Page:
Association for Behavior Analysis International

The Association for Behavior Analysis InternationalĀ® (ABAI) is a nonprofit membership organization with the mission to contribute to the well-being of society by developing, enhancing, and supporting the growth and vitality of the science of behavior analysis through research, education, and practice.


38th Annual Convention; Seattle, WA; 2012

Event Details

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Special Event #79
SQAB Tutorial: Pavlovian Conditioning: It Is Not About the CR But About Modification of a Biobehavioral System
Saturday, May 26, 2012
4:00 PM–4:50 PM
608 (Convention Center)
Area: EAB; Domain: Basic Research
Chair: Doug Williams (University of Winnipeg)
Presenting Authors: : MICHAEL DOMJAN (University of Texas)

The paradigm example of Pavlovian conditioning is a dog salivating to a cue that occurs before the delivery of meat powder. Because conditioned salivation (the conditioned response or CR) reflects an association of the cue and the meat powder, Pavlovian conditioning became a favorite method of scientists whose primary interest was to elucidate the mechanisms of association learning. I will argue that this focus on a target conditioned response or respondent misses the broader biological significance of Pavlovian conditioning, which is to enable organisms to interact more effectively with significant biological events or unconditioned stimuli (USs). The broader perspective suggests that Pavlovian conditioning produces a wide range of behavioral and physiological adjustments that enable the organism not only to better prepare for the impending occurrence of the unconditioned stimulus but to also deal with the US more effectively at both the behavioral and physiological level. Thus, Pavlovian conditioning produces a reorganization of the biobehavioral system that is activated by the US. This broader perspective will be illustrated with examples from appetitive, aversive, and sexual conditioning.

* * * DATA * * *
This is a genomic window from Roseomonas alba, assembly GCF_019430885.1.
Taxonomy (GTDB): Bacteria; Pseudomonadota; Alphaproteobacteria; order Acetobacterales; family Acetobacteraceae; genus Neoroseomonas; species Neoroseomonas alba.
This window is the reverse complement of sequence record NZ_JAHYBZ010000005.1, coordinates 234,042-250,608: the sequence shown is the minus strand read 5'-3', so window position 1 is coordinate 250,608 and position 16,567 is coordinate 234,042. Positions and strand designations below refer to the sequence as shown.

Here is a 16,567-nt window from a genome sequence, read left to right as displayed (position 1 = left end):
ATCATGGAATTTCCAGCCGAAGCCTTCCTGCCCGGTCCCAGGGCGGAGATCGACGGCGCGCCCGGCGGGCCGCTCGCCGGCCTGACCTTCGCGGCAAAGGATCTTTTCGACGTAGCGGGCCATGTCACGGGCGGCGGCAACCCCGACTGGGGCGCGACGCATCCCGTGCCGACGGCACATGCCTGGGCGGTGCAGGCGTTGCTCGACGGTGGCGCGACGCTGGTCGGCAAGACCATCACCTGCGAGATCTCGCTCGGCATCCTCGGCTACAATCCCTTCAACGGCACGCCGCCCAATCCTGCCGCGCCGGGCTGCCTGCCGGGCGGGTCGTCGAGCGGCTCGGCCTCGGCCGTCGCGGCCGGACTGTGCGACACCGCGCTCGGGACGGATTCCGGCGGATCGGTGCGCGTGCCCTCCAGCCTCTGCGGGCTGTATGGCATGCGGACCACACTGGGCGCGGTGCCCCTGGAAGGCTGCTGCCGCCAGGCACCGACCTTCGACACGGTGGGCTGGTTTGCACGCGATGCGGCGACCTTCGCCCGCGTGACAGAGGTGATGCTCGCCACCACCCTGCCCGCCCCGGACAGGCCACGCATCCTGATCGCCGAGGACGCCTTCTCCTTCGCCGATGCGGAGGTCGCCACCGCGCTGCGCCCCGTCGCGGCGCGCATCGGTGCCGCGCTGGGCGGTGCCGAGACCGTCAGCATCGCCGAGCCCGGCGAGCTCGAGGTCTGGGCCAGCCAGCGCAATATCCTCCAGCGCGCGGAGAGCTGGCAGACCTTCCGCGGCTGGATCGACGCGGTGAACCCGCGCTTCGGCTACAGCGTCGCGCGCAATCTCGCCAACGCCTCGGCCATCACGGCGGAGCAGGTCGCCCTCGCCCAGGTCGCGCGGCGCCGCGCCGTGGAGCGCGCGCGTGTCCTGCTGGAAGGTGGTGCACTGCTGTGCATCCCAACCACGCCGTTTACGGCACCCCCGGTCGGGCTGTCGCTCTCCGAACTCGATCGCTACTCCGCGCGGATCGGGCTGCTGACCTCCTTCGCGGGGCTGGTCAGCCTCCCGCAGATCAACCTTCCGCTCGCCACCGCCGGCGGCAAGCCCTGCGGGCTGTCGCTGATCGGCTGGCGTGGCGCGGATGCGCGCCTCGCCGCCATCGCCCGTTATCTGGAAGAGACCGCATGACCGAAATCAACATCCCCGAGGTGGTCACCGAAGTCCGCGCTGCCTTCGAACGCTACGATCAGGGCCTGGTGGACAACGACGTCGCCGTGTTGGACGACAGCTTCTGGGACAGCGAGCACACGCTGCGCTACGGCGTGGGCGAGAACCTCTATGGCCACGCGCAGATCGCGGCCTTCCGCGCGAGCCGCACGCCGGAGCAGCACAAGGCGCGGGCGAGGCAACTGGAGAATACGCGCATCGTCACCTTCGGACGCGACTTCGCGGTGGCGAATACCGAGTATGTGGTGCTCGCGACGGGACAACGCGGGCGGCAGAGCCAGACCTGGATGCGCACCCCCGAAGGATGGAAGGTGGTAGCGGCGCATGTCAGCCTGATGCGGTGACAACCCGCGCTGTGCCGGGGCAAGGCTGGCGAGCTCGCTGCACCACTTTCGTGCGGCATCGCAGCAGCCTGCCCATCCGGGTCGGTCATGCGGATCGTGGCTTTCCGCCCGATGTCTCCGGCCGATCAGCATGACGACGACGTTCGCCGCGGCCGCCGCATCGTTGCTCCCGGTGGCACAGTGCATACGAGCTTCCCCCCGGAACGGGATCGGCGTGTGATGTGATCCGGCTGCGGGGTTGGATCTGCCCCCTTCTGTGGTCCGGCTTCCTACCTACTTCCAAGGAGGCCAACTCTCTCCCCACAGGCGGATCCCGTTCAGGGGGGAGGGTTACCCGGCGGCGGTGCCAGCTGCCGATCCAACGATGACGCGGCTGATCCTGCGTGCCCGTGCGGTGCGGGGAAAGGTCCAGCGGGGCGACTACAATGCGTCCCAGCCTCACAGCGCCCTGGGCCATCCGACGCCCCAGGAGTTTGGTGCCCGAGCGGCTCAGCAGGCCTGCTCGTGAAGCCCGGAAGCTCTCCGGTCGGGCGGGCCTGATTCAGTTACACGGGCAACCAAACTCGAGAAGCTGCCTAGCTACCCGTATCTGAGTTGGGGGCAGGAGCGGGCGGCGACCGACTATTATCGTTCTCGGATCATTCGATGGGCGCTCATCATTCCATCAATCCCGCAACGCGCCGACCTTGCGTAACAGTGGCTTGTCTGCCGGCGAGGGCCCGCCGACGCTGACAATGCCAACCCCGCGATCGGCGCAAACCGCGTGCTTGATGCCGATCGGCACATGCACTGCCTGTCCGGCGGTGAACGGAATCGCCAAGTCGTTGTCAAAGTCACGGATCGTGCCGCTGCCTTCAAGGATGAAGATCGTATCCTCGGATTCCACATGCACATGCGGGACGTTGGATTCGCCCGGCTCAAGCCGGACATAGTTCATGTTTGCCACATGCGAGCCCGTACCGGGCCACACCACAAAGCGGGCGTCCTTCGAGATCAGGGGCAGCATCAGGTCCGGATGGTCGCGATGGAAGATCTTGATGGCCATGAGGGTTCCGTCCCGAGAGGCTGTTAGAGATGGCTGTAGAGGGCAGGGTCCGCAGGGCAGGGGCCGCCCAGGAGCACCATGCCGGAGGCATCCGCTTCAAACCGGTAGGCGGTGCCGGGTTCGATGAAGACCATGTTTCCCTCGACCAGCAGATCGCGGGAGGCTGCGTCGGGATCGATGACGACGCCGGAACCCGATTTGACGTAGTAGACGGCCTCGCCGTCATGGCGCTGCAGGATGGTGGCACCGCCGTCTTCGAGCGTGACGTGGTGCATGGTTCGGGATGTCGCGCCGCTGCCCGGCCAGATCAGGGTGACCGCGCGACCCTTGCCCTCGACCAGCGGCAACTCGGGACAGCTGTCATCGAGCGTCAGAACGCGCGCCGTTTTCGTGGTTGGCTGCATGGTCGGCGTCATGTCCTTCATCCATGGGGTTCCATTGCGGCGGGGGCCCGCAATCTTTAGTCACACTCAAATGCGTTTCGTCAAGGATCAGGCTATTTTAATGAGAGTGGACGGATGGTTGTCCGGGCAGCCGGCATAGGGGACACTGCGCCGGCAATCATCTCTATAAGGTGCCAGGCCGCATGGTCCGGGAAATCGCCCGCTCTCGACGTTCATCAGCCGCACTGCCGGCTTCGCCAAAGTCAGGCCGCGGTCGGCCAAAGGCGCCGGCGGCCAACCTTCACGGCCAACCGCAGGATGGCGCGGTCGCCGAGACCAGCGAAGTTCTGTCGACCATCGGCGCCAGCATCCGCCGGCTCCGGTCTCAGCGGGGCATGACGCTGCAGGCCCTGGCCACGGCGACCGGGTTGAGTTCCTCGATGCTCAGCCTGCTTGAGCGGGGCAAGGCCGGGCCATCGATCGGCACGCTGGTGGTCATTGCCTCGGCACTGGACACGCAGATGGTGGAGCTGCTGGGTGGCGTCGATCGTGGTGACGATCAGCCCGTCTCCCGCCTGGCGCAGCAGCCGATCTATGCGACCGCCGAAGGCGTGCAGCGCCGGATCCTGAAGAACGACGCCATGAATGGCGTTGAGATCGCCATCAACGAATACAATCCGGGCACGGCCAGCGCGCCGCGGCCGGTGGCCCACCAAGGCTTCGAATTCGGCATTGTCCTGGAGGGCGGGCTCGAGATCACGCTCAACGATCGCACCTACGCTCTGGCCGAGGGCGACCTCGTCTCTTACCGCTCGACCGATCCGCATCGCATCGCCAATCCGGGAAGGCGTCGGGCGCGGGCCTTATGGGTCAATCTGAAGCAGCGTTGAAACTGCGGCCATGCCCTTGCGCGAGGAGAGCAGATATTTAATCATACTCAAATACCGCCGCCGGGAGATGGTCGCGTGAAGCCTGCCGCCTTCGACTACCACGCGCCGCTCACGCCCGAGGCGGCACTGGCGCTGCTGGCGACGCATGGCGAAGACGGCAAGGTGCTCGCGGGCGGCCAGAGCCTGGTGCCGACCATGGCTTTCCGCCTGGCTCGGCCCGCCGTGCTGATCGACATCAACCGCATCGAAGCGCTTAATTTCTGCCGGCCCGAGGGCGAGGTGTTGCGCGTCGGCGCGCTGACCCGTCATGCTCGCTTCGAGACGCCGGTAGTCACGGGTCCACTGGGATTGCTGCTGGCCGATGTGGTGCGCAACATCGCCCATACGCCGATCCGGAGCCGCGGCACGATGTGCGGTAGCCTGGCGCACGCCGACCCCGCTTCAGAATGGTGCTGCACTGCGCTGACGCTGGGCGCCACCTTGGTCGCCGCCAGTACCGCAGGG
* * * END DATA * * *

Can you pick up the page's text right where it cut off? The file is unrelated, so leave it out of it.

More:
MICHAEL DOMJAN (University of Texas)
Michael Domjan is Professor of Psychology at the University of Texas at Austin, where he has been teaching  since 1973. He was introduced to applied behavioral analysis at the Behavior Science Institute at Western Michigan University, before going on to obtain a Ph.D. in Biopsycholgy at McMaster University. At McMaster he worked with Shepard Siegel, who encouraged him to think more broadly about issues related to Pavlovian conditioning. Since then, Domjan has become noted for his functional approach to Pavlovian conditioning, which he has pursued in studies of sexual conditioning and taste aversion learning. He served as Editor of the Journal of Experimental Psychology: Animal Behavior Processes and was recipient of the G. Stanley Hall Award from the American Psychological Association and a MERIT Award from the National Institutes of Mental Health. At the University of Texas, he was Chair of the Psychology Department from 1999 to 2005, and was the founding Director of the University’s Imaging Research Center from 2005-2008. Domjan is a past President of the Pavlovian Society of North America and also served as President of the Division of Behavioral Neuroscience and Comparative Psychology of the American Psychological Association. His textbook, Principles of Learning and Behavior, is now in its 6th edition and has been widely used for the past 30 years in the United States, Canada, and various countries in Europe and South America.
Keyword(s): Pavlovian conditioning



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